Gardening legend Alan Titchmarsh is a hit on North Korean TV, but not his jeans

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As part of my college Media Studies course, we went to see Alan presenting Pebble Mill (which should age me!)
It was actually a really fun day out, we got to see how live telly was made, and Alan himself was lovely and a consummate professional.

But yeah, he doesn’t make TV that gets the pulse racing.


He’s wearing Fog Pants, it’s the latest thing.


They’re so weird.

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So all he need do to un-blur his trousers is to model North Korean (made) jeans…?
(or find a brand still made there?)

Noko Jeans (Korean: 노코진스) was a Swedish fashion company. The company was best known for importing jeans from North Korea. Although the company was not the first to import jeans from North Korea, it was the first company to insist to keep the label ‘Made in North Korea’ on the jeans. The company was founded in 2007 and ceased operations in 2011, however the company continued to post on social media until 2013.


I was tempted to write to the BBC to protest at it engaging with NK.

But they need all the commercial licensing revenue they can get and they’d only reply with some guff about “it’s better to engage than ignore”.



Juche, the ideology so fundamentally weak that it fears a pair of dad jeans.


Fog Pants, go well with Fog Hats.


North Korean television pirates foreign broadcasts that it wants to show, especially football (soccer).

However, North Korean TV often pirates content from foreign broadcasters, blurring out onscreen logos to hide the original source.

This is often the case with their airing of Premier League, Champions League, and International football.

In 2014, during one of North Korea’s periods of connecting with the West, there were discussions suggesting possibly gifting UK television programmes to the East Asian state as a means of demonstrating so-called “soft-power”.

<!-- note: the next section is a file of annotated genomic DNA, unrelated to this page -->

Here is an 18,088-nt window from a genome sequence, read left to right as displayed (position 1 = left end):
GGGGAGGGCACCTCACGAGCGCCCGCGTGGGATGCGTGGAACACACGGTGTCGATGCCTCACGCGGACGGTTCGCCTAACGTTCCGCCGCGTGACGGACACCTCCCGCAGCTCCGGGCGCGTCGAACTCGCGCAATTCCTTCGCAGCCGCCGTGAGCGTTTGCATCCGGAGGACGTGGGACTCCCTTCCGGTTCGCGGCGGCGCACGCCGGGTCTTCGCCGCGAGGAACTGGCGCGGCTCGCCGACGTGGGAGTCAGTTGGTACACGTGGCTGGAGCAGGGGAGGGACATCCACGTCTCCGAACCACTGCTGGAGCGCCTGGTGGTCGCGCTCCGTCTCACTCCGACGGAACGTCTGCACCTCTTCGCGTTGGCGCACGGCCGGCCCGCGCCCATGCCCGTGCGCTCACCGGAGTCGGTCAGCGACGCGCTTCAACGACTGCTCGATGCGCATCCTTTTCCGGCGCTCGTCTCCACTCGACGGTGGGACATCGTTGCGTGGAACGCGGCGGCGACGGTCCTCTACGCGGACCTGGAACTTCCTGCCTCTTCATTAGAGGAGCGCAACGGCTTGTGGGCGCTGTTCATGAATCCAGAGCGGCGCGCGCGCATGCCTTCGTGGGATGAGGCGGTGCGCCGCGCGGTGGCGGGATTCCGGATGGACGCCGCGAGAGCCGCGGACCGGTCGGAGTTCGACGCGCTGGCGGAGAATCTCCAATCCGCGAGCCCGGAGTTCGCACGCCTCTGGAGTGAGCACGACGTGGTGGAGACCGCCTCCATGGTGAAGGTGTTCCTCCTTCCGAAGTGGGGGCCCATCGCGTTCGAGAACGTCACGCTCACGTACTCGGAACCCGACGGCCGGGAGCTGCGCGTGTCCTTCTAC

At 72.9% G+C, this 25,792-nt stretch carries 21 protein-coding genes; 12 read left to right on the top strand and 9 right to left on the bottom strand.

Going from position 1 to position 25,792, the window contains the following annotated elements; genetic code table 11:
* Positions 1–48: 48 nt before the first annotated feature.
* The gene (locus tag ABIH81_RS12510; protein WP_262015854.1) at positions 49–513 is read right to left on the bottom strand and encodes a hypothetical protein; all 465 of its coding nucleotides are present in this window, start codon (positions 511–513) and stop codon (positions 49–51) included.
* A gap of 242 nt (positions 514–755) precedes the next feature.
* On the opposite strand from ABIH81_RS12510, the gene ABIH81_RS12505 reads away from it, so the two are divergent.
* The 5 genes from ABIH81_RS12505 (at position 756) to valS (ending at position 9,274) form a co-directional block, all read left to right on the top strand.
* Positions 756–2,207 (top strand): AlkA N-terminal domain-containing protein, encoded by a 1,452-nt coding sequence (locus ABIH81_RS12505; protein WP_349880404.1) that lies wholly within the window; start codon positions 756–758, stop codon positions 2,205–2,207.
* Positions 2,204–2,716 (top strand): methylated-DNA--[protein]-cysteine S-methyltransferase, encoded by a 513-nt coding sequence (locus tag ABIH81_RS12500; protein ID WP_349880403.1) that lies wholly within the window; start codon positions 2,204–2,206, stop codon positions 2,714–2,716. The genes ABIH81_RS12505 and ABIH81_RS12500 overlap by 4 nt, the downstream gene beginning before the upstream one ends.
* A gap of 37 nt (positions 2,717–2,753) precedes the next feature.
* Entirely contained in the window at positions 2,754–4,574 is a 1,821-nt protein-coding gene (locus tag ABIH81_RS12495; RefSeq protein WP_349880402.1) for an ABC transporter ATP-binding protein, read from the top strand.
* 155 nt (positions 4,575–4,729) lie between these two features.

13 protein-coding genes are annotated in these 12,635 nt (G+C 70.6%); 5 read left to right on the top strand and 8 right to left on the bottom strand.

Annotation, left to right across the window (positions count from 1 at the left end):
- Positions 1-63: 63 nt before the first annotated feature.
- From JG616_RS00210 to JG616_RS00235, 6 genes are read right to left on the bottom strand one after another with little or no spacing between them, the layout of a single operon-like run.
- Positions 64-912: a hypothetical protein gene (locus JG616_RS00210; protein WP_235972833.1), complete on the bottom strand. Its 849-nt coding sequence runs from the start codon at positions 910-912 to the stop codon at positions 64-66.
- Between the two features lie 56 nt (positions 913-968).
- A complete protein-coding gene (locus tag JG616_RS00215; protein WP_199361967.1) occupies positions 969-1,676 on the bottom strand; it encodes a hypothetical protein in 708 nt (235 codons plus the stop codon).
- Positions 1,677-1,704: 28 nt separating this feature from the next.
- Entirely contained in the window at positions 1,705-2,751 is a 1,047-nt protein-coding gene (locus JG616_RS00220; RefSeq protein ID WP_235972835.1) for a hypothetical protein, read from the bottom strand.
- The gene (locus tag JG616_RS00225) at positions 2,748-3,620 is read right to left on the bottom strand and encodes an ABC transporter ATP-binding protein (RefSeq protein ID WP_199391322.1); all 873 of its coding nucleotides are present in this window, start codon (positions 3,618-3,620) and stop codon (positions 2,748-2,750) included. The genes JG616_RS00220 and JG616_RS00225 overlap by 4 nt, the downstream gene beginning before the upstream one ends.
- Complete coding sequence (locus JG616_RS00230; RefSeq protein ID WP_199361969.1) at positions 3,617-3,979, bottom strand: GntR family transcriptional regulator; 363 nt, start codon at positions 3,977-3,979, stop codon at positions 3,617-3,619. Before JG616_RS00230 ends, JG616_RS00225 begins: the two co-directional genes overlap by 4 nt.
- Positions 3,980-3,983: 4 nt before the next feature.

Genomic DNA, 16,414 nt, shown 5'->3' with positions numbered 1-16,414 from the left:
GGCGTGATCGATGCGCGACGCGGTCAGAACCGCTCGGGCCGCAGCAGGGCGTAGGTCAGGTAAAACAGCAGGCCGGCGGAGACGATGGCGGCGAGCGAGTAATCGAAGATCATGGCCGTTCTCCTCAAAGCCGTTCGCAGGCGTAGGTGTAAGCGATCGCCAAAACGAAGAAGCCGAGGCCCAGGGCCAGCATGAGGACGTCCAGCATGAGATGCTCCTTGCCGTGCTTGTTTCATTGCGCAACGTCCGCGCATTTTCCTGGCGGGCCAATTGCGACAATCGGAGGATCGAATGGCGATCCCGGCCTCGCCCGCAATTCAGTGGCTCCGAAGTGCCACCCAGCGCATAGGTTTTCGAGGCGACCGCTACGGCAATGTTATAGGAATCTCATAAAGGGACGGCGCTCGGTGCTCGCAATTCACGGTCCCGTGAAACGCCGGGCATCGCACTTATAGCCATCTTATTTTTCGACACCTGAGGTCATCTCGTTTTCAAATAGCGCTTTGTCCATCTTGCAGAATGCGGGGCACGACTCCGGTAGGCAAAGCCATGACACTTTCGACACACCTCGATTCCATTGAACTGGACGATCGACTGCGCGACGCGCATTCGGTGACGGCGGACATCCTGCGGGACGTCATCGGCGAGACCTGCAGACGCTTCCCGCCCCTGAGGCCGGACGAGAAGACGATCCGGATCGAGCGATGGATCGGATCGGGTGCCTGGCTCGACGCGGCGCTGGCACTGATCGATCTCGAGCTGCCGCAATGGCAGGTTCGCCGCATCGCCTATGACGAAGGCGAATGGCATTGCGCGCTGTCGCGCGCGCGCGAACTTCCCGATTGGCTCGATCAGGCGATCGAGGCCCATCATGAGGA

The Sunday Times revealed in 2014 that BBC Worldwide - the former name of the corporation’s commercial arm BBC Studios - and the Foreign Office were hoping to “open [the North Korean] people’s eyes to the world beyond the closed republic without offending the regime”.

The paper quoted a Whitehall official as saying: "Programmes sent to North Korea would have to be something that isn’t offensive, like Mr Bean, EastEnders, Miss Marple or Poirot.

“You couldn’t send Dad’s Army, as it is about war. But Teletubbies could be an option, or The Good Life, with a bit of gardening and squabbling in the kitchen”.

It’s not known if Alan Titchmarsh’s Garden Secrets was part of this package, or even if the programmes were delivered at all.


If I was still on Reddit, I would submit this to /r/nottheonion


They might be, who (in North Korea) can say for sure?


The Beeb needs to send a TV detector van to NK and demand they register for a TV licence! :wink:


Your misogyny is showing.


In Civilization V, players defeated in a culture victory will tell you that their people “are now listening to your pop music and buying your blue jeans”. What if that wasn’t meant to be illustrative, but those two things are actually all it takes? North Korea better watch its karaoke!


Wow, that sounds like a GOP wet dream!

(From the article)

The report also details violations that go beyond consuming foreign media, including “distorting our country’s song or dancing” and “conversation or writing in an unusual way that is not our way.”

This exact statement could come out of so many descriptions of RWNJ local boards or even higher level positions.


I’m confused by this. It was a frequent topic of conversation when both she and Titmarch made the rounds on panel shows, ala’ Graham Norton at the time. She seemed to regard it as mildly amusing in the way that british media is often greeted with an eyeroll by the subject of whatever ridiculous headline the tabloids are running with that week.

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